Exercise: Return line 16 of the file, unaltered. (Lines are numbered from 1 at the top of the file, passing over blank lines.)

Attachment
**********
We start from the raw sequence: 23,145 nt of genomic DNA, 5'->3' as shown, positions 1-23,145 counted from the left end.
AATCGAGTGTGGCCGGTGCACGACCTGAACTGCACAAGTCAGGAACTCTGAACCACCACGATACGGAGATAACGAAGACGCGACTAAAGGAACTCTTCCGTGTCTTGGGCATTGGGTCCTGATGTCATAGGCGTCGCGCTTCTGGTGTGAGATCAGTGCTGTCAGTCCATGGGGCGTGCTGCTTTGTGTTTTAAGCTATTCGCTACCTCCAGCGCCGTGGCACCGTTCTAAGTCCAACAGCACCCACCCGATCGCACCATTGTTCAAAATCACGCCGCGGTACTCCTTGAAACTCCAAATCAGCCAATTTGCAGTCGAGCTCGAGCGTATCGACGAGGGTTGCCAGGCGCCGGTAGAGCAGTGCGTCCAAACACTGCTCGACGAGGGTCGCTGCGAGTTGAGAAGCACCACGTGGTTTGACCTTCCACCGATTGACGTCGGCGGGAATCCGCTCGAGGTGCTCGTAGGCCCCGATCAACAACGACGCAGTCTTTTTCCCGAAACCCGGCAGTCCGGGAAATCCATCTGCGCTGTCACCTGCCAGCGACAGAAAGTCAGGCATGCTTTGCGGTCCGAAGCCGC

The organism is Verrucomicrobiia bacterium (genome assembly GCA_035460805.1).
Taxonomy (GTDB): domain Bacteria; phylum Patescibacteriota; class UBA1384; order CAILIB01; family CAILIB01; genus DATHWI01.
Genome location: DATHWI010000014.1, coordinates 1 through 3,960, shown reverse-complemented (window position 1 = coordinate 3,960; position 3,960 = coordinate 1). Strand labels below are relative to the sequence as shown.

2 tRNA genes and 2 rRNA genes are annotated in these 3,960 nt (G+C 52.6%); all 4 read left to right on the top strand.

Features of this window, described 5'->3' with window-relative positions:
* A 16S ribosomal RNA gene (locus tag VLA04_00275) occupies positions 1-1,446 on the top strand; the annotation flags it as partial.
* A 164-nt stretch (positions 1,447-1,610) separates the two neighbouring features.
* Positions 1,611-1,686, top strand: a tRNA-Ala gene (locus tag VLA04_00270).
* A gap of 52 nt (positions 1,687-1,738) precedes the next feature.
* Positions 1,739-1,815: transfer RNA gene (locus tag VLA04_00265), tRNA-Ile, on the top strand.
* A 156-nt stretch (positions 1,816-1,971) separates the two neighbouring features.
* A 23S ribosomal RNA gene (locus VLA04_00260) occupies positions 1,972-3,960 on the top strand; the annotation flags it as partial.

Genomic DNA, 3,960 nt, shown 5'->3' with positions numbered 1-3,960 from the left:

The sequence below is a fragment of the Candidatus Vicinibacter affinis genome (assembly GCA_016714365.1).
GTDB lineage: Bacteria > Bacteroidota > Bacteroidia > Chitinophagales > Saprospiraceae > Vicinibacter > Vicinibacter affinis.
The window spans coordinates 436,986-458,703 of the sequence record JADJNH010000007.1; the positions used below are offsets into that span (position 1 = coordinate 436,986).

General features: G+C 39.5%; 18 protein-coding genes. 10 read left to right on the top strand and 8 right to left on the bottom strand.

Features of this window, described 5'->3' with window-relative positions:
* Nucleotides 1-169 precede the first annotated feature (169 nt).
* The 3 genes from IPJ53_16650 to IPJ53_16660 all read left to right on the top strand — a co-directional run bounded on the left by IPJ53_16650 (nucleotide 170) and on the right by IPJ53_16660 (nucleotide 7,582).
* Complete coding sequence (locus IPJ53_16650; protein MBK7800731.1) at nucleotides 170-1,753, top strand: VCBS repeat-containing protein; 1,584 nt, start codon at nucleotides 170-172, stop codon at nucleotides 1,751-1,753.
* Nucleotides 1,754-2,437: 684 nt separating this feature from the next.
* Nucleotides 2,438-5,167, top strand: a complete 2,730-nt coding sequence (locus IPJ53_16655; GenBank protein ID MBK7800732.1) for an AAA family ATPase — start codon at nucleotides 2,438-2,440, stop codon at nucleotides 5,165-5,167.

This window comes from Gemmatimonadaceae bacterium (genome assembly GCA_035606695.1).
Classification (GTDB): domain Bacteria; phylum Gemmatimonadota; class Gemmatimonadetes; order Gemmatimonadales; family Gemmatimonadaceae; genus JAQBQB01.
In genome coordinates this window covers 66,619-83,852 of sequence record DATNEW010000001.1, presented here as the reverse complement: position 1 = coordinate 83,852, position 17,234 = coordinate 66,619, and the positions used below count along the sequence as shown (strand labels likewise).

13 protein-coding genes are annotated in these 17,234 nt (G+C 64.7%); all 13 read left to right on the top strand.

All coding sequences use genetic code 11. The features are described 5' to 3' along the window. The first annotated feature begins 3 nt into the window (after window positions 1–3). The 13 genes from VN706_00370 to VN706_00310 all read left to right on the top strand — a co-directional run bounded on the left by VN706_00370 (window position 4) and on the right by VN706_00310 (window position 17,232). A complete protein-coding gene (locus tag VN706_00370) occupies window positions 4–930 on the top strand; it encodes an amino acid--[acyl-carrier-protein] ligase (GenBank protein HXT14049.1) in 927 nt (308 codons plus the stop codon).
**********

The sequence below is a fragment of the Candidatus Vicinibacter affinis genome (assembly GCA_016714365.1).